Converting local dialects into language to educate children | bhopal | Hindustan Times
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Converting local dialects into language to educate children

The People’s Linguistic Survey of India (PLSI), a group of writers, activists, scholars and orators, has compiled words, phrases, grammar and stories of regional or non-scheduled of 25 languages from Madhya Pradesh, said to be on the verge of extinction to motivate the learning process among students with help of their language.

bhopal Updated: Oct 14, 2016 12:58 IST
People’s Linguistic Survey of India has compiled words, phrases and stories of regional or non-scheduled languages of MP, which are now on the verge of extinction.
People’s Linguistic Survey of India has compiled words, phrases and stories of regional or non-scheduled languages of MP, which are now on the verge of extinction. (Mujeeb Faruqui/HT photo)

The People’s Linguistic Survey of India (PLSI), a group of writers, activists, scholars and orators, has compiled words, phrases, grammar and stories of regional or non-scheduled of 25 languages from Madhya Pradesh, said to be on the verge of extinction to motivate the learning process among students with help of their language.

The body has released a book on the compilation of these languages, which includes Kachvayghari, Jatvari, Jadonmanti, Toreghari, Panchmahali, Bhadavri, Bundeli, Bhili, Mawasi and Lodhghari.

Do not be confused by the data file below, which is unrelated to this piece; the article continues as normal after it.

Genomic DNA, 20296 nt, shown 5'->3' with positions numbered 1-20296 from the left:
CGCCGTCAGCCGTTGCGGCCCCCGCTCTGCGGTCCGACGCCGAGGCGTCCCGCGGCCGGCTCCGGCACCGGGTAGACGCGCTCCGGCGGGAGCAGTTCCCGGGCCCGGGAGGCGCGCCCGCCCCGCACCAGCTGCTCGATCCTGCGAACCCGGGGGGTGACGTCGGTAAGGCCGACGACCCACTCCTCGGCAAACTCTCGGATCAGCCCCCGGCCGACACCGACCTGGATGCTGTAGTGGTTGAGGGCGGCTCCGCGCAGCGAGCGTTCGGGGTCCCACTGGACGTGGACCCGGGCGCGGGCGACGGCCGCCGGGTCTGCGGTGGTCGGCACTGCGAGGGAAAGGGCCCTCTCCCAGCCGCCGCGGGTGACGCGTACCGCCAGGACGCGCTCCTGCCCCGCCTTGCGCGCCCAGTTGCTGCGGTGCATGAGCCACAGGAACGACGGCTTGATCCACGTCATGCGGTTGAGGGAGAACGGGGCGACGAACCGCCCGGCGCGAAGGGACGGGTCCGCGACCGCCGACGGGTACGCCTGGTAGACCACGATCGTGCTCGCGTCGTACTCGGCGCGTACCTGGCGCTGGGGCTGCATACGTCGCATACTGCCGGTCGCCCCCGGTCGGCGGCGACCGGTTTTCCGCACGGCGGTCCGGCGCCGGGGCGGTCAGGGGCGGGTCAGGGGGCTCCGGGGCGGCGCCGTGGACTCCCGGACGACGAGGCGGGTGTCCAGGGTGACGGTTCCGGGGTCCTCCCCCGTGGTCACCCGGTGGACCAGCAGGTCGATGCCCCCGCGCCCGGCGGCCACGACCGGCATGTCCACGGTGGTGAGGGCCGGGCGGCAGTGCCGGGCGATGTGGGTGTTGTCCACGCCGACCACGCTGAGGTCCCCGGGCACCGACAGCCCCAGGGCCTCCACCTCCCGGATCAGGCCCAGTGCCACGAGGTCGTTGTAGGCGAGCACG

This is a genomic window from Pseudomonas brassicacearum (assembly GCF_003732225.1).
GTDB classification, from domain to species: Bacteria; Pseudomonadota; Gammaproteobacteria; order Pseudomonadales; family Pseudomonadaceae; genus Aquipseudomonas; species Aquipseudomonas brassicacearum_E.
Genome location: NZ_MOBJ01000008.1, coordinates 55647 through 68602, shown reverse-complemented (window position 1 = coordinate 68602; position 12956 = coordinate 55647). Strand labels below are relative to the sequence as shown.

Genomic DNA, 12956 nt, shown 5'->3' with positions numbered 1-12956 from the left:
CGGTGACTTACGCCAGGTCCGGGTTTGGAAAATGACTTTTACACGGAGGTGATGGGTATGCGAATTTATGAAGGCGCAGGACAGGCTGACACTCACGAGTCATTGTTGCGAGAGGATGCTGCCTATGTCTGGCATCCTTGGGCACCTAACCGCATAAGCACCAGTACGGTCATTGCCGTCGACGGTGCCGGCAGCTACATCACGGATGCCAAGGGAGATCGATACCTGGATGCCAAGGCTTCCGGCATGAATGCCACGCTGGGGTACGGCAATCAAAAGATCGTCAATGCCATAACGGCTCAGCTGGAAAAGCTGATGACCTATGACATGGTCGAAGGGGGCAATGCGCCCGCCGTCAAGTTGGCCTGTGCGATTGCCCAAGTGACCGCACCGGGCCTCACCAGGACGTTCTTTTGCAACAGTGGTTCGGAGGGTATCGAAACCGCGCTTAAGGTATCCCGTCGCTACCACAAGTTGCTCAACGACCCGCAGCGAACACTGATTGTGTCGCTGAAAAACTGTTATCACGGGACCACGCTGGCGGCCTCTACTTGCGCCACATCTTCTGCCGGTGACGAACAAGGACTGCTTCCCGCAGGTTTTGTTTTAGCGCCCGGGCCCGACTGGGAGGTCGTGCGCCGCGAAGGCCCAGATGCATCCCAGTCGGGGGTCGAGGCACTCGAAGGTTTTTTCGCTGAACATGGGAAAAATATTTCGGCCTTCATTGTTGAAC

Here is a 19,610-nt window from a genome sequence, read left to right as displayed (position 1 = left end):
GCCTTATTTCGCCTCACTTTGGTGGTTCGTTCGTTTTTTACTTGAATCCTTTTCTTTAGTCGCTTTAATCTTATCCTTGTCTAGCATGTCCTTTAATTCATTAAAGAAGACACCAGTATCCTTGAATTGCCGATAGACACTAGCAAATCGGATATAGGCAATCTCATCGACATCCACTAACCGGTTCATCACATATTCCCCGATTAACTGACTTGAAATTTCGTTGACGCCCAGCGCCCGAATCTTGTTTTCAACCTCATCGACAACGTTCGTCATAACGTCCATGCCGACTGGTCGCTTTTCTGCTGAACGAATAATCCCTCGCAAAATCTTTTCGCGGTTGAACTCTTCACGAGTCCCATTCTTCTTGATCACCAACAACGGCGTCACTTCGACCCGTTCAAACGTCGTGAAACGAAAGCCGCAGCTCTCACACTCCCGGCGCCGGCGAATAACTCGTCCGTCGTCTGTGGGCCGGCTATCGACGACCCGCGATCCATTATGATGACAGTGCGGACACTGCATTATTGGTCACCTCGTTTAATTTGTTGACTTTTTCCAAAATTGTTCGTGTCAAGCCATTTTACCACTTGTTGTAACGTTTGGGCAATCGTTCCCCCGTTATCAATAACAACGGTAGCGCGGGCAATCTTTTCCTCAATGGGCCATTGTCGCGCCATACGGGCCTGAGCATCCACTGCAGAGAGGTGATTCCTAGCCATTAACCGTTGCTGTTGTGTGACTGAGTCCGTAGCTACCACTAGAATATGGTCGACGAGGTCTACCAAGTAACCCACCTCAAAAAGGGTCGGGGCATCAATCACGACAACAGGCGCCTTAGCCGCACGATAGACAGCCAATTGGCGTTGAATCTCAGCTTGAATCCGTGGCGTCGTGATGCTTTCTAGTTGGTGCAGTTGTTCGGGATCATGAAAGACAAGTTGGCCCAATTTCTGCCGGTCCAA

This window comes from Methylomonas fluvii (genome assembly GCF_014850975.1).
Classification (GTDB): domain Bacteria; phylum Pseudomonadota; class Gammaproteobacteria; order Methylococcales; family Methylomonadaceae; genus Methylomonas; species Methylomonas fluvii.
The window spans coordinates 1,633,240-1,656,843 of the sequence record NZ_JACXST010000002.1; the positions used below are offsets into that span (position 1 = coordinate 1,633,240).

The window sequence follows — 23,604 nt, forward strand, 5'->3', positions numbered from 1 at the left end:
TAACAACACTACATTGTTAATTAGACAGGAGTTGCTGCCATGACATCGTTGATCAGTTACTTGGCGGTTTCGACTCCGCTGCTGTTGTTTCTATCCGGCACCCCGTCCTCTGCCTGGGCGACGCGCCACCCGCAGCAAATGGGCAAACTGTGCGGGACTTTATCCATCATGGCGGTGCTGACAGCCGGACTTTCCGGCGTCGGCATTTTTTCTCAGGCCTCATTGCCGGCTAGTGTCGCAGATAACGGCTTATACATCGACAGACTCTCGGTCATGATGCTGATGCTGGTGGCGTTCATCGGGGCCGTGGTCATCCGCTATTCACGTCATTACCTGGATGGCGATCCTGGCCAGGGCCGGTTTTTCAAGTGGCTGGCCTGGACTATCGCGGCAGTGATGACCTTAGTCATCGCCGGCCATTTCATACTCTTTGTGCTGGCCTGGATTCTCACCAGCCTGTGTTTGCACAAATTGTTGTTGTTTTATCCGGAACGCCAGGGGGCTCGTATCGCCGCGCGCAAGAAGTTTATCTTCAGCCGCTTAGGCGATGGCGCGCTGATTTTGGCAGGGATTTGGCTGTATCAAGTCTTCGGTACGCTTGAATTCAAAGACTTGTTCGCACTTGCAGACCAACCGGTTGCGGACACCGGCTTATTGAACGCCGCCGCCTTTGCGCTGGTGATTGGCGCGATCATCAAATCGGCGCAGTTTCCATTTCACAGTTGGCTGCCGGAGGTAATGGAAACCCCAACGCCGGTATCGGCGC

“In three years, different writers and linguistics held a survey of languages which are rich but are unacceptable officially and losing their identity. There are many dialects which are in use in many areas of Madhya Pradesh but in the absence of a proper script, it couldn’t grow as language,” Praveen Arun Bhope, one of the editors of the book, said.

The basic objective behind developing a dialect as a language is to increase learning process among children, as the activists feel that the extinction and unacceptability of a local language in schools is a major hurdle behind the slow learning process of students at an elementary level.

“There are many surveys which have proved that students in the state are not learning in the primary schools but nobody ever tried to know the real reason behind it. We just tried to find out the real reason and it was regional languages,” said Damodar Jain, another editor.

“Till the child is 4 years old, he or she talks in the regional language. When the child is admitted in a school, he or she suddenly has to adapt to a scheduled language in the school. Due to this, the child gets confused and prefers silence, which in turn delays learning,” he said.

“If we start teaching students in their language with scheduled language, especially in tribal belts, then they will adapt to the subjects faster. We call it joyful learning.”

PLSI has formed a proposal in which students should be taught 80% in their language and 20% in scheduled language in Class 1 and the percentage should be reversed by Class 5. They feel that in such a process, students will learn better and without hesitation.